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Seven Days, 22 Films, One Snowstorm: Milwaukee Film at the Wisconsin Film Festival


I’ve been going to the Wisconsin Film Festival for fourteen years now – initially, as a bright-eyed and bushy-tailed college student with a fiery love for cinema (see sidebar for my top five WFF moments), and now in the employ of an actual, honest-to-goodness film organization. Regardless of what capacity I’ve attended the WFF in, it’s always been a top-notch festival experience courtesy of our friends to the immediate west, and the 2019 vintage was no different! I learned plenty, saw a ton, and had a great time. Some key takeaways:



1. Wisconsin Weather is Undefeated

Being that we live in a state that experiences all seasons at all times simultaneously, it should come as no surprise that we were gifted with a little spring snowstorm over the course of the WFF. Operationally, they handled their business with aplomb, making sure we didn’t take on a yeti-level coating of powder ahead of being shuttled into our screenings, and even cheekily (a sponsor trailer variant played only on that day that humorously poked fun at the weather events taking place outside). Plus, it looked pretty:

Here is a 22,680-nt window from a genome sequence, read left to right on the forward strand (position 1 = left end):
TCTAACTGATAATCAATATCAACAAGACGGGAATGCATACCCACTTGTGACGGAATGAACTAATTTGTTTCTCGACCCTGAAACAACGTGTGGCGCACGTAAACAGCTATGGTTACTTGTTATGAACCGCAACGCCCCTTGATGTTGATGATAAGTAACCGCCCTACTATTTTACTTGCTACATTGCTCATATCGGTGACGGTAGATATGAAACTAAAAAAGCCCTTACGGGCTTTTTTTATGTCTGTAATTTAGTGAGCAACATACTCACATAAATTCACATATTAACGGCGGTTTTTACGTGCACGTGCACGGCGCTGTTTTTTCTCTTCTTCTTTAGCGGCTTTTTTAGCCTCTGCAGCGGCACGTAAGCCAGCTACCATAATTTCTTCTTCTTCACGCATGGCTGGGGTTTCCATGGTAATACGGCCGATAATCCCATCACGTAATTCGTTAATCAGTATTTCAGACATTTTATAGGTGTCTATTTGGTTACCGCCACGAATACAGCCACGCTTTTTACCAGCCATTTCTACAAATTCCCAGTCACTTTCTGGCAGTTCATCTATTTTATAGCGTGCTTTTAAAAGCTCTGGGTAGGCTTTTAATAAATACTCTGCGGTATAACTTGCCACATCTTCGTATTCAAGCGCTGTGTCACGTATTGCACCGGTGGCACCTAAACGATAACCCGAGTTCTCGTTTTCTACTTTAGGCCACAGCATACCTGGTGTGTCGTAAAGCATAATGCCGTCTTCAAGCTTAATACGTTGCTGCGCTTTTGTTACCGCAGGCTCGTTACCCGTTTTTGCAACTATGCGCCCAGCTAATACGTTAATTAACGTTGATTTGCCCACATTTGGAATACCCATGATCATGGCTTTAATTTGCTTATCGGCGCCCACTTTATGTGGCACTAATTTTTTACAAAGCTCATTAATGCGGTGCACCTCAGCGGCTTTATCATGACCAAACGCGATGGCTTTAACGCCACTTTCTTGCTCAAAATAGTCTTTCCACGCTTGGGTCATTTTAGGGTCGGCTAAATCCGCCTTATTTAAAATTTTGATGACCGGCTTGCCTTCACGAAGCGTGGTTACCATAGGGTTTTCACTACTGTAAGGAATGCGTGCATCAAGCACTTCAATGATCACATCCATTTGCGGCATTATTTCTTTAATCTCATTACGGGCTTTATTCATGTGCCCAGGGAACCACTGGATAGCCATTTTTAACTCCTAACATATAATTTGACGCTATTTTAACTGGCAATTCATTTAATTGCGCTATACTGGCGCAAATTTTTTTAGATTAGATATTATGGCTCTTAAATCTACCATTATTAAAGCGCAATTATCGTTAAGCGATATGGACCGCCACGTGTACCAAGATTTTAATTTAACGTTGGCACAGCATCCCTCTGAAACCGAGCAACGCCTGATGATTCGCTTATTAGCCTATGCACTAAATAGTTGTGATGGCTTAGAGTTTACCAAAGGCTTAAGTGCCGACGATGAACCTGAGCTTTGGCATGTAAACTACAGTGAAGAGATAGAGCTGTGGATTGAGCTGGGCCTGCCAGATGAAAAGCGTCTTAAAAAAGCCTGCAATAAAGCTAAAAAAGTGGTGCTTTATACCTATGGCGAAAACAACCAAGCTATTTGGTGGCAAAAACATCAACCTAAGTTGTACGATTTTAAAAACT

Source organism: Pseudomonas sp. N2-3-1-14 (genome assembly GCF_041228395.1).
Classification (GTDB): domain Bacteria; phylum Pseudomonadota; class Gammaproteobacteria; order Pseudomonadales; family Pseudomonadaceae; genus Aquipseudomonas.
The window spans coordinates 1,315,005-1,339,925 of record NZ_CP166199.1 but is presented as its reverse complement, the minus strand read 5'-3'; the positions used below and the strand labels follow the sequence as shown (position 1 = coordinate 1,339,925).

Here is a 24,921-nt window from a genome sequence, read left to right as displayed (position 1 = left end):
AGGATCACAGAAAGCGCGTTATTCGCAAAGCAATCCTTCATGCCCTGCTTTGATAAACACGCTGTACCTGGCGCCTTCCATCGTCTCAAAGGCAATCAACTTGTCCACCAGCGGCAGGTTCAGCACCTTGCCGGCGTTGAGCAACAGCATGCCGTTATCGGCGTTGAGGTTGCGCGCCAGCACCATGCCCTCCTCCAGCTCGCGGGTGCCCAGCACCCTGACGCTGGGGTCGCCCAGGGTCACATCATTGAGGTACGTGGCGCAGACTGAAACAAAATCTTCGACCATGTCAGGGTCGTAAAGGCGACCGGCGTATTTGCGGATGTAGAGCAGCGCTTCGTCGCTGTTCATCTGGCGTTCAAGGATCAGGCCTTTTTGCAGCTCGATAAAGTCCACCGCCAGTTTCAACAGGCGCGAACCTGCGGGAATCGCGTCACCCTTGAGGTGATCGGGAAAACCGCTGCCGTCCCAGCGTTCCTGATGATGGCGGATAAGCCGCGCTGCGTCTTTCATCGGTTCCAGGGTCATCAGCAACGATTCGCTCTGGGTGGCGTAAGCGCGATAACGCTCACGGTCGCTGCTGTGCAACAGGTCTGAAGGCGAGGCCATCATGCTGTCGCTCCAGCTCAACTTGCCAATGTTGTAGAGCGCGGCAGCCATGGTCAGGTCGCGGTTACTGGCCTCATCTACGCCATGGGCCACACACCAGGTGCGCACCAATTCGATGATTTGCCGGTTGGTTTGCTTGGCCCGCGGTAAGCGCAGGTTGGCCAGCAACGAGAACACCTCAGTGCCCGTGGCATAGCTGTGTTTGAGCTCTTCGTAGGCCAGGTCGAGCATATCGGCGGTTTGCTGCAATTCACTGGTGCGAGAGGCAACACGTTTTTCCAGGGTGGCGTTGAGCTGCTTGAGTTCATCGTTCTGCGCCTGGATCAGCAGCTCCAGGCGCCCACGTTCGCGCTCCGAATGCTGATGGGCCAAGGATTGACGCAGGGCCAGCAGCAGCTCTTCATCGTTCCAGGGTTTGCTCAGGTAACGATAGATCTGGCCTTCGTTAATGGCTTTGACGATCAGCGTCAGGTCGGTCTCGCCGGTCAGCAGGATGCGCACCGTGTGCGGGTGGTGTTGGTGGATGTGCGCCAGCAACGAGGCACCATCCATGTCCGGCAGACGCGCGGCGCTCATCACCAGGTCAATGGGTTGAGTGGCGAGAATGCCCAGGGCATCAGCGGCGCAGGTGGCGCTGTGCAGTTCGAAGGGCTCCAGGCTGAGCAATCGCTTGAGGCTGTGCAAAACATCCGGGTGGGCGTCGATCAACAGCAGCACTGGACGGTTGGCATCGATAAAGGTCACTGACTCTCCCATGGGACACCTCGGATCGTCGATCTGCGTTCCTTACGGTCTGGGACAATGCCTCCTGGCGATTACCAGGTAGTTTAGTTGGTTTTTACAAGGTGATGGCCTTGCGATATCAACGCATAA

2. 3-D!

I managed to take in a couple of 3-D pictures over the course of the week, and my deep and abiding love for this gimmick only grew deeper. Whether it’s genre classics or new world cinema titles, 3-D is absolutely engrossing if deployed correctly. It sure would be cool if our world-class theater would get in on the 3-D action. *winks conspiratorially at you through your phone/computer/tablet screen*

The room where it happens, it being 3-D presentations.


3. Let’s get classical!

One of my favorite aspects of the WFF year-in and year-out is their exquisite repertory catalogue. Whether silent classics (seeing the GOAT Lubitsch’s Rosita with live piano accompaniment), world cinema sidebars (the absolutely engrossing 1961 Italian film The Girl in the Window), or seemingly forgotten delights (a restoration of the 77 ensemble picture Between the Lines, featuring young Jeff Goldblum having sprung into the world seemingly fully formed as the human delight he is today), WFF does a bang-up job bringing blasts from the past to my attention.

Look upon Yung Goldblum and weep, knowing Goldblum is and has always been.


Thanks to the Wisconsin Film Festival for being such lovely hosts to me over the course of the week. MKE locals, be sure to sate your cinema hunger by checking out their festival each spring!

Posted by: Tom Fuchs